‘Very, Very Old Battles’ Revisited
We’ve seen this movie before, but then again, it could be the sequel.
In a speech Monday, President Barack Obama stated his position on the Bush-era tax cuts once again — that they should be extended for those making less than $250,000 annually.
Meanwhile, House Republicans are preparing to vote to repeal Obama’s health care law once again. By Wednesday, the chamber will have voted to kill all or some of the law more than 30 times.
With less than four months until Election Day, however, it’s clear to all parties involved that none of this will pass before November.
Instead, what it all amounts to is political posturing, a fact conceded by House Minority Whip Steny Hoyer. Asked Monday whether Congress could take up substantive issues before the elections or whether bills and initiatives brought up by Members are more likely to lead to 30-second campaign ads, the Maryland Democrat was frank.
“Unfortunately,” he said, “the latter is more probable than the former.”
Senate Majority Leader Harry Reid (D-Nev.) pinned the blame on Republicans and said they should stop seeking to refight the health care debate, praising the Senate’s recent legislative achievements, including passage of a farm bill, a transportation bill, a flood insurance bill and a measure staving off a doubling of interest rates for student loans.
“Rather than wasting time participating in political theater, we actually legislated,” Reid said on the Senate floor. “I’d hope we’d continue that productive process in this work period, characterized by cooperation between lawmakers on both sides of the Capitol and between both chambers.
“Unfortunately we already know that our colleagues in the House are going to waste much of their short work period refighting very, very old battles,” he said about the health care vote. “This is almost hard to comprehend.”
A House GOP leadership aide said the Supreme Court changed the game when it ruled the law constitutional last month. Democrats who voted against past repeals might be more inclined to vote for this one because Chief Justice John Roberts wrote in the majority opinion that the individual mandate was constitutional because it was a tax.
“The circumstances have changed,” the aide said. “Now that the Supreme Court has found that it is a tax, and therefore constitutional, maybe they’ll see the light.”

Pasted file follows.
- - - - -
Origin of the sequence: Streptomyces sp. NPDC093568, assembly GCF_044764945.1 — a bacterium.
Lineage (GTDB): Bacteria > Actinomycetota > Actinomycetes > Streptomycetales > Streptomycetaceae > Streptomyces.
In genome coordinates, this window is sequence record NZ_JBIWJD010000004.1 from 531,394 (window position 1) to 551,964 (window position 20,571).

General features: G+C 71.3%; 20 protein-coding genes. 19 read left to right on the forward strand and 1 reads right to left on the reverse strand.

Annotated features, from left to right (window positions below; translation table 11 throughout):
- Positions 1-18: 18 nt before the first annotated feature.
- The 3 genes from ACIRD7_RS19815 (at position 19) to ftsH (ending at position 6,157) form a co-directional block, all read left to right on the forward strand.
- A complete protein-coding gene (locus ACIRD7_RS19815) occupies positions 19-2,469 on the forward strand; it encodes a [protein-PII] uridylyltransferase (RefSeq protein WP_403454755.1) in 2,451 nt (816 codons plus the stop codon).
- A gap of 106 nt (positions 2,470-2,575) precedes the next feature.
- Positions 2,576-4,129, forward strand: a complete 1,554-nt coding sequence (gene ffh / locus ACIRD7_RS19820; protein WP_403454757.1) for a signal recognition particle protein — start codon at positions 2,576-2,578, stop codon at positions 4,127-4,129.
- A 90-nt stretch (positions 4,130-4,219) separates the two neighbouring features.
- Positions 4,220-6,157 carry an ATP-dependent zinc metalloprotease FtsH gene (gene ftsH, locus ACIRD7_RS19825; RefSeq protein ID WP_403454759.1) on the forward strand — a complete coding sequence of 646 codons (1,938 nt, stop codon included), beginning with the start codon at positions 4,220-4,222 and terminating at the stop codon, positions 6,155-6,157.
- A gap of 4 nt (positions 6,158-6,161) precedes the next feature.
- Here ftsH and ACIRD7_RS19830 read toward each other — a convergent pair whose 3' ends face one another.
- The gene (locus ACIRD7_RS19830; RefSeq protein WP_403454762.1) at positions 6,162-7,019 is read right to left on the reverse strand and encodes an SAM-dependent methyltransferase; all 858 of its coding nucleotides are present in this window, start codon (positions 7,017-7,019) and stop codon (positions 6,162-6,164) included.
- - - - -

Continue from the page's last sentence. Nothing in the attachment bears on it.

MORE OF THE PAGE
As the House seeks to once again underscore its opposition to the 2010 health care law, Senate Republicans are not expected to seek wholesale repeal of the law as part of the Senate tax debate that will likely begin Tuesday.
“I don’t think a repeal of Obamacare will be part of the debate [this week], but it is coming,” a senior Senate Republican said.
Instead, Senate Republicans might seek to offer an amendment that would highlight differences between some Democrats and the president. Senate Democratic Conference Vice Chairman Charles Schumer (N.Y.) and House Minority Leader Nancy Pelosi (D-Calif.) have advocated for extending the 2001 and 2003 tax cuts for those making more than $1 million, a number higher than the president’s.
But that effort might not have the desired effect. According to House and Senate Democratic leadership aides, Pelosi and Schumer have agreed to back the president as an opening bid.
A House GOP aide said the party is unfazed by the president’s most recent speech, saying he caved on a full extension of tax cuts once before and that he likely will again.
The Senate is set to hold a procedural vote on a small-business tax bill today. Under the bill, which is part of Obama’s Congressional to-do list, Congress would provide a 10 percent income tax credit on new payroll — through hiring or increased wages — added in 2012.
The bill also extends bonus depreciation for one year, allowing businesses to write off the entire cost of major purchases in the year they are made rather than depreciate those expenses over many years.
Senate Minority Leader Mitch McConnell (R-Ky.) has said the health care law needs to be repealed because, echoing GOP talking points, the law’s taxing authority imposes costs on businesses.
But Senate Republicans, perhaps not wanting to muddy their message, are not likely to push repeal in debate this week, even though it would likely be relevant.
“Republicans have a lot of good ideas on tax relief; we would surely welcome an opportunity to put them before the Senate,” the Senate GOP aide said.
One issue that could come up that is related to the health care law is the repeal of a 2.3 percent tax on medical devices. This provision of the law is expected to go into effect at the beginning of next year and is one of a raft of taxes and fees in the law designed to help subsidize expanded insurance coverage.
Some Senate Republicans, though, are skeptical that Democratic leaders are acting in good faith when it comes to the small-business tax bill.
As evidence, some cite the fact that the Senate is working from its own bill, as opposed to a House-passed vehicle. Under the Constitution, revenue bills have to originate in the House.
“It’s an ‘S’-numbered bill, which makes me nervous,” a senior GOP Senate aide said. “It’s unclear if Democrats will allow a true debate and votes on Republican amendments to the bill,” the aide continued.